Christina, the invited speaker for commencement in May, set about creating similar opportunities for Friends.
She started her career working for a Christian social justice magazine in Philadelphia and as a staff member of the American Friends Service Committee. One of her jobs was coordinating the Mexico Summer Project – one of AFSC’s last remaining work camps for young adults.
“For older generations of Quakers, when asked what was the most important event in their lives, or what caused them to become or remain a Quaker, or what gave rise to their long standing work for justice, the answer was more often than not an AFSC work camp,” she wrote.
She earned a master of divinity degree from Emory University’s Candler School of Theology in 2011 and later served as program coordinator for a foundation serving a national network of faith-based service programs.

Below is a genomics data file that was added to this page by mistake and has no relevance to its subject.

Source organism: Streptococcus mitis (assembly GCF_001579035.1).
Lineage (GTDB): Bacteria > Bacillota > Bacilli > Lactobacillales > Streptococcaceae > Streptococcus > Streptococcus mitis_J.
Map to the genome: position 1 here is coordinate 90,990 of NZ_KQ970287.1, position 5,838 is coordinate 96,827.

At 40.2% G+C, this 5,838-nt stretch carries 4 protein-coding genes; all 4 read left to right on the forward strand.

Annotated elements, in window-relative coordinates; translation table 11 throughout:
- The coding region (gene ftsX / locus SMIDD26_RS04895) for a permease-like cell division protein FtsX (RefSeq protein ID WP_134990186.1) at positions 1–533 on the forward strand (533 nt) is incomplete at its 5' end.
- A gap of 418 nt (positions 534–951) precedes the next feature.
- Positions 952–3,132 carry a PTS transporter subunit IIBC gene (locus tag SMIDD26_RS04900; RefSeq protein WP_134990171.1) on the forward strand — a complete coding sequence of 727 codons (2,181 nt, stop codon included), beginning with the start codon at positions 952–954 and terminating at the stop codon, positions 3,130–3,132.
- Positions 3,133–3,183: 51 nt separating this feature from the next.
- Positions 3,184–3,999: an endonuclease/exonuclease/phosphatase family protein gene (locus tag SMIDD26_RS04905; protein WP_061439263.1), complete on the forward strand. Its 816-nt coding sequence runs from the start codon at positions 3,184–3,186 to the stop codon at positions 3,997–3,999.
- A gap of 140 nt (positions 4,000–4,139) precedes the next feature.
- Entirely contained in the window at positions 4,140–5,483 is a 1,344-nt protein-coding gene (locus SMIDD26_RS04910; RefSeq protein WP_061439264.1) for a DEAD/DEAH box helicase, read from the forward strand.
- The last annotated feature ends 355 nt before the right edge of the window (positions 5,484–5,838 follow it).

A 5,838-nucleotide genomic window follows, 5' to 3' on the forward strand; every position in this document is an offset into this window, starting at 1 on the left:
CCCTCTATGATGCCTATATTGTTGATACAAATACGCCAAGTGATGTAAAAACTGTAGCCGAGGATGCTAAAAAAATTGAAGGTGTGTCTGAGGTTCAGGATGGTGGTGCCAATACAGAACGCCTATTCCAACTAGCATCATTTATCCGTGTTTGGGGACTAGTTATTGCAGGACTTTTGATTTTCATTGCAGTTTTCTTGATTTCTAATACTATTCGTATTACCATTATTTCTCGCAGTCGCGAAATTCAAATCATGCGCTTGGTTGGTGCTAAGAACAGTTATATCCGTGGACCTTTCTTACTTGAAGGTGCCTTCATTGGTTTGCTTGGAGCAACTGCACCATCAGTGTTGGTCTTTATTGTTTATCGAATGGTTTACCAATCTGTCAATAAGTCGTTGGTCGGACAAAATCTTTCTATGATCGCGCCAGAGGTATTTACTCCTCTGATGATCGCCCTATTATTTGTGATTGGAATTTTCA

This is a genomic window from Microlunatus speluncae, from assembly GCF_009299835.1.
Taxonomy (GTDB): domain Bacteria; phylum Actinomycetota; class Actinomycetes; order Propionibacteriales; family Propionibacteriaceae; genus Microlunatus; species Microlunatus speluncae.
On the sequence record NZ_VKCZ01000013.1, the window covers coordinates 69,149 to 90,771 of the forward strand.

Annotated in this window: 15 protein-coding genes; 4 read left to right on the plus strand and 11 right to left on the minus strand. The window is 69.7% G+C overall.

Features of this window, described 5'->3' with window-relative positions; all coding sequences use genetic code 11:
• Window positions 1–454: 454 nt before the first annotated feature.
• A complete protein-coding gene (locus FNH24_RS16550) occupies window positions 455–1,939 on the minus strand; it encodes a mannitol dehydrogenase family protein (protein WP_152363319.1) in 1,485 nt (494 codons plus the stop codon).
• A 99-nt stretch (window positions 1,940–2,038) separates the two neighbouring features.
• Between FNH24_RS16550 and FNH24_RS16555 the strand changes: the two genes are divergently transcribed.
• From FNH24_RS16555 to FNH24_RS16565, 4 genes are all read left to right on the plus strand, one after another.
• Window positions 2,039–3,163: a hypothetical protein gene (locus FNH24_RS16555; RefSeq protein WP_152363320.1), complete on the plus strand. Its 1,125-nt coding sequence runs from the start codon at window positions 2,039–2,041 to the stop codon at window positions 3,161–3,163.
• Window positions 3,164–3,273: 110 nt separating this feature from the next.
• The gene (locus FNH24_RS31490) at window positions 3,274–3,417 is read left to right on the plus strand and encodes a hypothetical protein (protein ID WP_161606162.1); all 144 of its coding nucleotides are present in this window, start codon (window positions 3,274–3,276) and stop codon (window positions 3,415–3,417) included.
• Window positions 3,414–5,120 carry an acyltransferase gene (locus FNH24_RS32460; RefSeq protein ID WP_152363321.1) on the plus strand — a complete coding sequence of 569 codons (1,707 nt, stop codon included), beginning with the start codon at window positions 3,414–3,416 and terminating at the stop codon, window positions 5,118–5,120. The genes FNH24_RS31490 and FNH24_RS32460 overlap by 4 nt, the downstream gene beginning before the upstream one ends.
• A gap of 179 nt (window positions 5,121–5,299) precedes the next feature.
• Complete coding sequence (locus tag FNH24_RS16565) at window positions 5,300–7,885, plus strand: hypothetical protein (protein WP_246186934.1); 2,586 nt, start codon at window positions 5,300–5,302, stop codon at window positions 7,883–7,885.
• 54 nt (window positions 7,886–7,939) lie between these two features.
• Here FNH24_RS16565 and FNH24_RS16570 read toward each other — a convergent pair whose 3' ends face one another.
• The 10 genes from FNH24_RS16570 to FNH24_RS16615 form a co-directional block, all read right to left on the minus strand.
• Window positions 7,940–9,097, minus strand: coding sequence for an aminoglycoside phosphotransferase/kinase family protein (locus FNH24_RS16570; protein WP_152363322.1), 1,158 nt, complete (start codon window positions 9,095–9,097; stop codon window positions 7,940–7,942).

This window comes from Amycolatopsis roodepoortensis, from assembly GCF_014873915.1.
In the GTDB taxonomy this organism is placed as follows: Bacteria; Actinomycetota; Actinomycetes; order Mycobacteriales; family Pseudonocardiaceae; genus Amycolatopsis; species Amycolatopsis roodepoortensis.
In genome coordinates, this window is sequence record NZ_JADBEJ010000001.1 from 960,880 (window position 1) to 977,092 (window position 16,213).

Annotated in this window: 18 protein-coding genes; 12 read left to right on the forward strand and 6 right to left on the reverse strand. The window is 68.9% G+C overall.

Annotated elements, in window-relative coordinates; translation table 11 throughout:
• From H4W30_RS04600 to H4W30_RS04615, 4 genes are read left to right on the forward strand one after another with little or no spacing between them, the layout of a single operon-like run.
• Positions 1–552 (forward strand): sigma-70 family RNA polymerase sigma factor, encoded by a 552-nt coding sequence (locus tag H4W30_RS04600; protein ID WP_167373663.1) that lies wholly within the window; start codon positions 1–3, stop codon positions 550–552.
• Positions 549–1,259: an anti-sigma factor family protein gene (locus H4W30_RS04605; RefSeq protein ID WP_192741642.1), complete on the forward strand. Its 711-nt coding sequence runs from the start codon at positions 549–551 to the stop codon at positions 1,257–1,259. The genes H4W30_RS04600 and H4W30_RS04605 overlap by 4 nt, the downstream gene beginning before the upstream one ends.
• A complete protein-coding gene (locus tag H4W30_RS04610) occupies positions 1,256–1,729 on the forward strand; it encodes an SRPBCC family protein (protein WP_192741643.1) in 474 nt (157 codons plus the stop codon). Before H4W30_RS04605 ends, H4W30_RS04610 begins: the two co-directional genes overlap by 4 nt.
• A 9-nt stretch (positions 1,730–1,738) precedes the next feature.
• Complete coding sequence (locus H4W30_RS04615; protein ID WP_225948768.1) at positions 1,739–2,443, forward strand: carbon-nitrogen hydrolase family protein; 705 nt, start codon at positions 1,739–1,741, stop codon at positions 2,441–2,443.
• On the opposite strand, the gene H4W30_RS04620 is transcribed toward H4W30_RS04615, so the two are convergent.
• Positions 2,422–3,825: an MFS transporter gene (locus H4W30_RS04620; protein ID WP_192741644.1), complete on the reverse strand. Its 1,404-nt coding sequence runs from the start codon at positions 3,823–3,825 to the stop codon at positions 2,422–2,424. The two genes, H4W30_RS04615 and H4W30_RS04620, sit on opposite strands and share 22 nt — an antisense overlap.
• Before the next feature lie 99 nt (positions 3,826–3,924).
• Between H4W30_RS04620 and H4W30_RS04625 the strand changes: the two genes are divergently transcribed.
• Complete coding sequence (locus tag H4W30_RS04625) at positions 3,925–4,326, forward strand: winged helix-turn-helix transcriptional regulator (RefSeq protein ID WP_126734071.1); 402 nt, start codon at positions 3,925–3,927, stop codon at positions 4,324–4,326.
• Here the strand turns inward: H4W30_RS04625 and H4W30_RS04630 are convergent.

Building on years of discernment, research and consultation, she and other dedicated Friends in 2012 launched a pilot Quaker Voluntary Service house in Atlanta. Volunteers, who are young adult Quakers or those interested in exploring their spiritual lives, commit to a year of service and accept placements with organizations addressing a range of issues such as community development, education, food justice and issues of mass incarceration.
Christina serves as founding executive director. Houses in Philadelphia and Portland, Ore., were added in August 2013, and there are currently 21 QVS volunteers serving across the three-city network, with Guilford alums among them.
“QVS is young and in formation, yet I have never felt so clearly led in any endeavor I have been a part of,” she wrote. “As work camps and other similar experiences did for previous generations of Friends, this yearlong experience offers the opportunity to orient participants to lives committed to service and justice, grounded and sustained by their Quaker faith – lives that speak.”